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Today's Opinions

  • Debating Obama’s Iran policy

    By Hannah Hayes

    For 30 years Iran has slowly been staging a rebellion. The recent election and demonstrations may be a turning point for those with legitimate grievances against the repressive mullahs. It is unclear to what degree there was voter fraud, yet students, women and the middle class have certainly raised profound issues while risking everything. Unfortunately, there is not yet a sufficient coalition present that unites these groups of revolutionaries with labor, military, ethnic groups and oil producers.

  • Common sense clobbers Amendment 54

    Score one for common sense. When Colorado voters approved Amendment 54 last fall, they tromped all over First Amendment political speech rights of thousands of their friends and neighbors. While on its face Amendment 54 addressed pay-to-play government contracting, it was so far-reaching and the limitations it imposed had so little nexus to specific contracts that it was too flawed to pass any reasonable constitutional muster. When Denver District Judge Catherine Lemon blocked its implementation, she said, “It’s just not a close case.”

  • Chimney Rock an archaeological gem

    Between Durango and Pagosa Springs is a hidden gem of Colorado history. Before prehistoric dwellings were built into the cliffs at Mesa Verde, Ancestral Puebloans created a small settlement on top of a mesa near two dramatic pillars of stone. The place is called Chimney Rock.

  • Cultural center in Albertsons makes sense

    The Curmudgeons enthusiastically endorse the Mounsey/Campbell proposal to renovate the former Albertsons store for use as a community center, with facilities for both performing and visual arts, meeting facilities for myriad nonprofit groups, and a small convention center. This facility would be self-supporting. Nonprofit groups would pay modest rent for their use of this building, while the majority of the operating funds would come from groups outside Evergreen renting parts of the facility at market rates.

  • Sharing the road works for bikes and cars

    Do Colorado roads sometimes feel like the Wild, Wild West? A new law seeks safer roads and happy trails for all, here in Jeffco and throughout Colorado.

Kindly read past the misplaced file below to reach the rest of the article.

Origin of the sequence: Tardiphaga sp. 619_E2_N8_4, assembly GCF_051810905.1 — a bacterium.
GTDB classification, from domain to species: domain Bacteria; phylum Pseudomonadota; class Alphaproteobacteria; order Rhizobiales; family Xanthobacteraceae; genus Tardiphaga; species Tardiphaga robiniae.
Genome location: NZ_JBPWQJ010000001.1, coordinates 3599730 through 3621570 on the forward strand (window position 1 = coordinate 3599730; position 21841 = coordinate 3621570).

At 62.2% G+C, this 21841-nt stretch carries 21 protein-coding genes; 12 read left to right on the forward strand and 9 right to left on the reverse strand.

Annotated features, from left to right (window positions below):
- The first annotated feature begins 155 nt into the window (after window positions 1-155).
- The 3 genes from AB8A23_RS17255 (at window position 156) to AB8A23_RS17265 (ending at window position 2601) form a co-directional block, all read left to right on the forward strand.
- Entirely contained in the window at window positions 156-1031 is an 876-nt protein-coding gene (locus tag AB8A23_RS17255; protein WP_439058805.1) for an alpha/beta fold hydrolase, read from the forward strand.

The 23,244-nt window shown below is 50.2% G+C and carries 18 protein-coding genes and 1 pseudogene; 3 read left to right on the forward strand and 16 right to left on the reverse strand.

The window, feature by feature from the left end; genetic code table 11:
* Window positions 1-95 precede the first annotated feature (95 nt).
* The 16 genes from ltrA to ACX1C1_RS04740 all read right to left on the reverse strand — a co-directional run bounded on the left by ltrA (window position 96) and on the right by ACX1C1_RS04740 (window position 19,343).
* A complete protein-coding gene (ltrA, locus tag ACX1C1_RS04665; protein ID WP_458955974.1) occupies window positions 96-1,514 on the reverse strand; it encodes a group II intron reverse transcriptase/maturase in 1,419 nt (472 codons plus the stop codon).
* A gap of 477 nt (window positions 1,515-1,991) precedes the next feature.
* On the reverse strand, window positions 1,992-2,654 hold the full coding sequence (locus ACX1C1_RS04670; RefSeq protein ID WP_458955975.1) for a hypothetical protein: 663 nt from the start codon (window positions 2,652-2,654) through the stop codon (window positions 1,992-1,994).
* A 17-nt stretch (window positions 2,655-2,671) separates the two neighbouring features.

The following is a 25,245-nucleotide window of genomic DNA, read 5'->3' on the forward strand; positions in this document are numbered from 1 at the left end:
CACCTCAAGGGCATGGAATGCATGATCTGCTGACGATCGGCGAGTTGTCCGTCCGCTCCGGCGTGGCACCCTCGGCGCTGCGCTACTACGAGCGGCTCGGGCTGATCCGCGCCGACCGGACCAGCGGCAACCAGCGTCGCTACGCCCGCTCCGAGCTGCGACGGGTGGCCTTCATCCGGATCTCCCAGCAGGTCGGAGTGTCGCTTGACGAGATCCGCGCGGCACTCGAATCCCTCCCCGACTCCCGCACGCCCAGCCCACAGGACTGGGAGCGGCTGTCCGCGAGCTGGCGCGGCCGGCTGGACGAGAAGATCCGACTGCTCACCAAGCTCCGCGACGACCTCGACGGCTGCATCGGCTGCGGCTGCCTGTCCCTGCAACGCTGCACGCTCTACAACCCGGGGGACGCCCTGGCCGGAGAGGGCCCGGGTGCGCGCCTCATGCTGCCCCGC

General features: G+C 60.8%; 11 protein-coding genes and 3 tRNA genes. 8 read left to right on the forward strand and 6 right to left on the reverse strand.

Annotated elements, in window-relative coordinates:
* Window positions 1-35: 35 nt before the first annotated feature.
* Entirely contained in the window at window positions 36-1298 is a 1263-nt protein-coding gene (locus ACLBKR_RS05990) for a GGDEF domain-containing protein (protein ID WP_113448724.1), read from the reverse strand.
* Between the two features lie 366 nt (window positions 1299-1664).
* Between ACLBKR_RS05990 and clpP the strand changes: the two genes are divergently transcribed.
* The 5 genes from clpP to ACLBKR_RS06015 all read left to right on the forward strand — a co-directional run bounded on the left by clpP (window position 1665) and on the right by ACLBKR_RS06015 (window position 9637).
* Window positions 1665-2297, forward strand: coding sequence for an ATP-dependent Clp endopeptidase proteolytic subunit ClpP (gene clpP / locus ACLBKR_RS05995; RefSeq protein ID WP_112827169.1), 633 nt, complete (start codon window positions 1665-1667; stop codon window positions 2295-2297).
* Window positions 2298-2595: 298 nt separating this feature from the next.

Gov. Bill Ritter signed into law Senate Bill 148, the Bicycle Safety Bill, clarifying our state’s rules on how bicycles and motor vehicles share public roads. Sponsors Sen. Greg Brophy, R-Wray, and Rep. Michael Merrifield, D-Manitou Springs, worked with fellow legislators to find common-sense approaches that enhance road safety for everyone. The new law takes effect on Aug. 5.

  • An Act of Patriotism? Or fear?

    By Hannah Hayes

    The Earth has shifted, and days are already getting shorter. The passage of time seems to accelerate, and change is happening at breakneck speed.

  • 'Goalie in the wheelchair' not defined by his limitations

    In Denver area ice hockey circles, he was known simply as “the goalie in the wheelchair.”

    Kyle Stubbs and his chair stopped pucks for a lot of teams over the years: the Warthogs, the Grinders, Berserk, Spitfire, and Chimney Full of Squirrels, to name a few. And he frustrated the shooters of other teams too numerous to list.

    On a recent Saturday, many of us who played with and against Kyle gathered at the Promenade in Westminster to say goodbye and to remember a man who refused to accept the limits that life imposed.

  • Gov. Ritter puts his principles before politics

    Cynics who believe that, when given a chance, politicians will take the politically expedient route were dealt a blow when Gov. Bill Ritter vetoed two priority bills of organized labor after the 2009 session of the Colorado General Assembly adjourned.